Understanding Tickborne Disease


Tickborne diseases are becoming a more frequent health problem as people build homes or travel in formerly uninhabited wilderness areas where ticks and their animal hosts live. Ticks can be infected with bacteria, viruses, or parasites and can transfer potentially dangerous diseases through their bites.

There are many tickborne illnesses, and they often have similar clinical presentations, including fever, headache, fatigue, and, in rare cases, paralysis (tick paralysis). The accurate diagnosis of tickborne diseases is important because it informs treatment decisions. Laboratory testing may aid in diagnosis and thus help minimize risk of severe illness when tickborne disease is suspected. Laboratory testing strategies for tickborne diseases generally include serology and nucleic acid amplification testing (NAAT). The appropriate laboratory test depends on the suspected infection and duration of symptoms.

Detailed information about the appropriate laboratory testing strategies for different tickborne diseases can be found in the ARUP Consult Tickborne Diseases topic. Additionally, the Lyme Disease Testing Algorithm details the recommended testing strategy for suspected Lyme disease.

Tickborne Diseases in the United States

  • Lyme disease
  • Rocky Mountain spotted fever
  • Tickborne relapsing fever
  • Babesiosis
  • Anaplasmosis
  • Ehrlichiosis
  • Tularemia
  • Other: Southern tick-associated rash illness (STARI), deer tick virus (Powassan), heartland virus, and Bourbon virus

Tick Season

Tick season runs from April to September; peak months are May through August.

Disease Transmittal

Tick species vary by geographic area. Only the bites of certain tick species can transmit disease to humans.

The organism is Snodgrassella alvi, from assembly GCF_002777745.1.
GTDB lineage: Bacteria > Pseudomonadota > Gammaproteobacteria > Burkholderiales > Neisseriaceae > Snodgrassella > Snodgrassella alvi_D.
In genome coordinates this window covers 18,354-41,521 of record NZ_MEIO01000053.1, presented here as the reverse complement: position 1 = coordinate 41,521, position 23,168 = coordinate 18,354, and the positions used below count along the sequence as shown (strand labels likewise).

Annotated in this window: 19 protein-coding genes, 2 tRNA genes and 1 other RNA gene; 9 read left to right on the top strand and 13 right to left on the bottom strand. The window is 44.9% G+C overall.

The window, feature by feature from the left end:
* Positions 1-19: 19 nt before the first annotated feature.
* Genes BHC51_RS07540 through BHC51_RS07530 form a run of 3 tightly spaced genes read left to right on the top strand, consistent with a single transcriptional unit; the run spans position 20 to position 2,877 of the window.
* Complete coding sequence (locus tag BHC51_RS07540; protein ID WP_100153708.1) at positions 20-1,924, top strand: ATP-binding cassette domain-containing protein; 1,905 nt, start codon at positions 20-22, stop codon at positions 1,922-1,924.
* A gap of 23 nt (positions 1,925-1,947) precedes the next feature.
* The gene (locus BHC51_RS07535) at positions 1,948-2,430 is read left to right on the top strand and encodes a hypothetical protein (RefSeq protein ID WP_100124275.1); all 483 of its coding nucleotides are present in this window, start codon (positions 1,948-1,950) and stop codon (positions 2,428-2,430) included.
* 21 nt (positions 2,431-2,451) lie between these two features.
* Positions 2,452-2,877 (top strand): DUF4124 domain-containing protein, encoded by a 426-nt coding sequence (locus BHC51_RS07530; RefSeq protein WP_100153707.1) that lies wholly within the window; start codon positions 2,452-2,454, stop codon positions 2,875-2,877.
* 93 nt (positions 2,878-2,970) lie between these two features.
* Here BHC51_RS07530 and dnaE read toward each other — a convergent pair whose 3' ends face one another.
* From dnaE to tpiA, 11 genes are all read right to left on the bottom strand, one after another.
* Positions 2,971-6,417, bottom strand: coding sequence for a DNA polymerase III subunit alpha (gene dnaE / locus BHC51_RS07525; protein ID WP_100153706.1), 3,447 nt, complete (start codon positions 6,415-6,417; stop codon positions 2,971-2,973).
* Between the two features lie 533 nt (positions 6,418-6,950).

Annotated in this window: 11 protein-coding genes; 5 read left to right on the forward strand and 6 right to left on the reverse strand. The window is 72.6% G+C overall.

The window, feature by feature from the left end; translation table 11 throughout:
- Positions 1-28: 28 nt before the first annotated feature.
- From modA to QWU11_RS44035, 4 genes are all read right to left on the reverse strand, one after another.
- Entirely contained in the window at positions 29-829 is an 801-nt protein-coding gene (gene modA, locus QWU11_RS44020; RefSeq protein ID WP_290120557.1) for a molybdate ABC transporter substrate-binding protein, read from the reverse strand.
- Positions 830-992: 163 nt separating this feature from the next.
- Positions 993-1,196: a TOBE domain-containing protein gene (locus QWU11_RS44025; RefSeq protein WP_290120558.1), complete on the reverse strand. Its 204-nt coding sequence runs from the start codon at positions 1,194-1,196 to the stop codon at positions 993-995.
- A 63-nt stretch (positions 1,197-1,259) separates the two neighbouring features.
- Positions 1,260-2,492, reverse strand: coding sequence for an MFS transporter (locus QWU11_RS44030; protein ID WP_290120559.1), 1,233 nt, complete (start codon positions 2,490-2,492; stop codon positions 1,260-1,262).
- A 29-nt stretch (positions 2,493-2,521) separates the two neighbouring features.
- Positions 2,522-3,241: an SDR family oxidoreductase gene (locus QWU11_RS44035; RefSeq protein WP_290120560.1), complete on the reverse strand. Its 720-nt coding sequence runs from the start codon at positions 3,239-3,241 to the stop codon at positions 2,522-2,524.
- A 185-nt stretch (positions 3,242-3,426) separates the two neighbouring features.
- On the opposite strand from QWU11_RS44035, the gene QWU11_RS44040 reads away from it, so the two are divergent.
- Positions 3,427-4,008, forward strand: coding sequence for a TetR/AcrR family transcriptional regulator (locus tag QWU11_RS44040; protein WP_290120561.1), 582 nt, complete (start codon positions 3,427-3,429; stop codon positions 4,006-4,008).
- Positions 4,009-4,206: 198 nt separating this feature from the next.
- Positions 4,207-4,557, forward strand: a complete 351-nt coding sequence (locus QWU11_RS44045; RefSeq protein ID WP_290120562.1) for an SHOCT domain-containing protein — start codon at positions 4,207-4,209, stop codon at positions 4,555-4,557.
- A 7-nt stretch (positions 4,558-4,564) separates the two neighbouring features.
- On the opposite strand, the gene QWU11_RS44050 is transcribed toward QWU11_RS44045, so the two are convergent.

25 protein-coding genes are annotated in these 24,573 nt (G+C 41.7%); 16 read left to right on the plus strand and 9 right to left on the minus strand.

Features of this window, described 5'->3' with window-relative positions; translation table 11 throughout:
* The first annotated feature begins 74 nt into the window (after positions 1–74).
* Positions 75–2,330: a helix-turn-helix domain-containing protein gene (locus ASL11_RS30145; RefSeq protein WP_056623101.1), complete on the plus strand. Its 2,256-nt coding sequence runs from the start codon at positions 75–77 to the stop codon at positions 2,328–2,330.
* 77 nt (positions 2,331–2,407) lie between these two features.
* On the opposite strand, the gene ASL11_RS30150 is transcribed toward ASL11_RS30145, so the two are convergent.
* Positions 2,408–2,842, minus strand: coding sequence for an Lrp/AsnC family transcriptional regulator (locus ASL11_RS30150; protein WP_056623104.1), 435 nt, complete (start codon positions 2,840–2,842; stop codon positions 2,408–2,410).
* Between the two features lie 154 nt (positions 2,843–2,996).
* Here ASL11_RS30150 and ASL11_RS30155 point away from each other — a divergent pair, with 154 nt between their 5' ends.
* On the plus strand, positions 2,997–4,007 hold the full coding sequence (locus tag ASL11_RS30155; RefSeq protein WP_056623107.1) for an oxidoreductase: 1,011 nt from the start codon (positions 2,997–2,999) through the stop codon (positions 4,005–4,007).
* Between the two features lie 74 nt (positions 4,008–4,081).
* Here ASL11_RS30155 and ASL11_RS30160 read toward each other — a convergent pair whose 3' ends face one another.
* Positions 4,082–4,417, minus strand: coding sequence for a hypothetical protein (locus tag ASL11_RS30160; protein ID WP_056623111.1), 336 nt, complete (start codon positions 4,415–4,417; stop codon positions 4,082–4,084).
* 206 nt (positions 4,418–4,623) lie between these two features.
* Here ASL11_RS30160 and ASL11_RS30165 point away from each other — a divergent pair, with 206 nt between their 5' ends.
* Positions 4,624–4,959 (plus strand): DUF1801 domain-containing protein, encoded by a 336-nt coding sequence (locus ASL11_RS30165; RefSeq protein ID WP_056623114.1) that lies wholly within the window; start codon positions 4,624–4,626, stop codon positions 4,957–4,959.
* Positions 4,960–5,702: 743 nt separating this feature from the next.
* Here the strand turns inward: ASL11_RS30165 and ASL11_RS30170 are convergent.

Tickborne Testing Information

For additional information regarding antigen and antibody testing strategies, refer to the ARUP Consult Tickborne Diseases topic or the video lecture by ARUP Medical Director Dr. Marc Couturier.


Clinical suspicion for tickborne disease is based on patient characteristics, such as the following:

  • Known tick exposure, outdoor activities, or exposure to wildlife
  • Illness during tick season, with symptoms such as fever, chills, headache, muscle aches, joint pain, neck pain, skin rash, Bell palsy, heart rhythm disturbances, hypotension, jaundice, or sepsis

What is the most common tickborne disease?

  • Lyme disease is the most common tickborne illness in the world.

How do you know if you have been bitten by a tick?

  • Thoroughly check your skin. Ticks can be tiny, so look carefully.
  • Look for a rash. The "bulls eye" rash is sometimes seen in people with Lyme disease.
  • However, remember that not everyone develops a rash.

How long does a tick need to be attached to a person to spread infection?

  • Depending on the type of tick and germ, a tick needs to be attached to you for different amounts of time (minutes to days) to infect you with that germ.
  • Watch for symptoms for 30 days, and contact your healthcare provider if you develop any of the following symptoms within 30 days after a tick bite:
    • Rash
    • Fever
    • Fatigue
    • Headache
    • Muscle pain
    • Joint swelling and pain

Additional Resources

ARUP Consult



Continuing Education